Tuesday, April 05, 2016

As the poor die earlier, Social Security isn't paying off


By/ Aimee Picchi/ MoneyWatch/ April 4, 2016

Death and taxes may be inevitable, but they hit the rich and poor in different -- and sometimes unfair -- ways.

That's increasingly evident with the expected life spans of today's workers, given that low-income Americans are projected to die as many as 13 years earlier than their wealthier cohort, while a century ago the rich and poor had relatively identical lifespans, according to new research into longevity and retirement from the Government Accountability Office that was prepared for Democratic presidential candidate Sen. Bernie Sanders (D-VT).

The growing gap between the lifespans of the rich and poor is eating away at the benefits that poor workers can expect from Social Security, the report found. American men who make about $20,000 annually are likely to lose as much as 14 percent of their Social Security lifetime benefits because of their shorter-than-average lives, while men making $80,000 per year stand to see a gain of 18 percent in their benefits given their additional years on earth, the report found. Boosting the retirement age would only exacerbate those disparities, the GAO warned.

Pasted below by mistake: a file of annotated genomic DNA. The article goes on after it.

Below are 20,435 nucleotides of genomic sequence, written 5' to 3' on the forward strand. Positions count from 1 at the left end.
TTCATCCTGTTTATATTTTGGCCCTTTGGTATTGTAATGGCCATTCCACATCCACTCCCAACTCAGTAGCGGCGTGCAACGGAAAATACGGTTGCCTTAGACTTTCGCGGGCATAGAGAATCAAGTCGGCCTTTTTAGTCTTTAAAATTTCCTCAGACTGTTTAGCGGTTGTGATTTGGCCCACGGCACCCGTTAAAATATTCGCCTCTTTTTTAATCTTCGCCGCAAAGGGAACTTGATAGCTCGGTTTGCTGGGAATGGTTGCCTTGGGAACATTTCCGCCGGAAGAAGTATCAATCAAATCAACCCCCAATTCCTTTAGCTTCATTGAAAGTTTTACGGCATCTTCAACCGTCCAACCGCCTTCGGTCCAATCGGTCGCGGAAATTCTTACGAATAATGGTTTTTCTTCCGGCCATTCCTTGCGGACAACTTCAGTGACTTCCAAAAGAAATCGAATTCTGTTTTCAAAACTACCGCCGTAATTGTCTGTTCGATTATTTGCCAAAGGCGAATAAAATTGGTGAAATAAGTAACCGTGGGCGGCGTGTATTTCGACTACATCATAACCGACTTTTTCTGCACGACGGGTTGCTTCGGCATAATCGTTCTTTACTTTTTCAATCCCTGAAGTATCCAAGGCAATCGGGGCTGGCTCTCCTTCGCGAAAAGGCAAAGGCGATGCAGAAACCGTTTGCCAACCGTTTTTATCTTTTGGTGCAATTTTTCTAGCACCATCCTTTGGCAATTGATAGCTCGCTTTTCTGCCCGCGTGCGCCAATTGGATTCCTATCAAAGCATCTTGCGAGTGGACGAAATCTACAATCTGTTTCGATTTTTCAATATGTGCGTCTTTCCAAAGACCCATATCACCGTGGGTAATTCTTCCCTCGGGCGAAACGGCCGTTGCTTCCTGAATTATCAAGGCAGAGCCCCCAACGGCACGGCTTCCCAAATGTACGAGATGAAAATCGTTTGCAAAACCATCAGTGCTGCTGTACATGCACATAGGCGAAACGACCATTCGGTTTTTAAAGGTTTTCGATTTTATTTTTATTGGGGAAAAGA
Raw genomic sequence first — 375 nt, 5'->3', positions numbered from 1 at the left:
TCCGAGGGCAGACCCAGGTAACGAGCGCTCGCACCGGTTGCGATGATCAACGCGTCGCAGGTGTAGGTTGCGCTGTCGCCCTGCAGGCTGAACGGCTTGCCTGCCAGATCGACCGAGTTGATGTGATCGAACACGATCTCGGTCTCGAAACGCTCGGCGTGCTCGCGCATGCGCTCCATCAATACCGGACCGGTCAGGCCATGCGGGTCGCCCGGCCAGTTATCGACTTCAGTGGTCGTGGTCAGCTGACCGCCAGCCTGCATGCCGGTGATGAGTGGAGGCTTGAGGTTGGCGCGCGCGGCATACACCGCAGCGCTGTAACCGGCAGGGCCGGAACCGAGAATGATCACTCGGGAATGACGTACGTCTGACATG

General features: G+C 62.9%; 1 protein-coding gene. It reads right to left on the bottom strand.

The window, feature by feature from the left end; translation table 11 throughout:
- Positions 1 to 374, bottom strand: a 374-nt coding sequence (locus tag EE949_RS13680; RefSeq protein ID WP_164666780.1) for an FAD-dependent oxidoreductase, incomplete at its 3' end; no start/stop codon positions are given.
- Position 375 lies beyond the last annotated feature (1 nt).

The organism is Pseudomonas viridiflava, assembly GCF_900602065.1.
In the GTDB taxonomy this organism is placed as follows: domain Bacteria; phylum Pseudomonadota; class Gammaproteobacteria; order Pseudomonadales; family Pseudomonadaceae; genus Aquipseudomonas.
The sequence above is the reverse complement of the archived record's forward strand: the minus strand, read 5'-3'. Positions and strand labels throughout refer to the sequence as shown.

Because poor Americans often rely on Social Security as their sole means of support in retirement, boosting the retirement age would provide a double-whammy to many low-income workers. They'd still die at an earlier age than rich Americans, while also being penalized if they couldn't continue working until an even older full retirement age.


Given that Social Security's combined reserves may be dry by 2034, policy makers are floating ideas such as raising the retirement age. But there are other ways to boost the program's reserves, including lifting the cap on taxable wage income, which now stands at $118,000, or raising the payroll tax.

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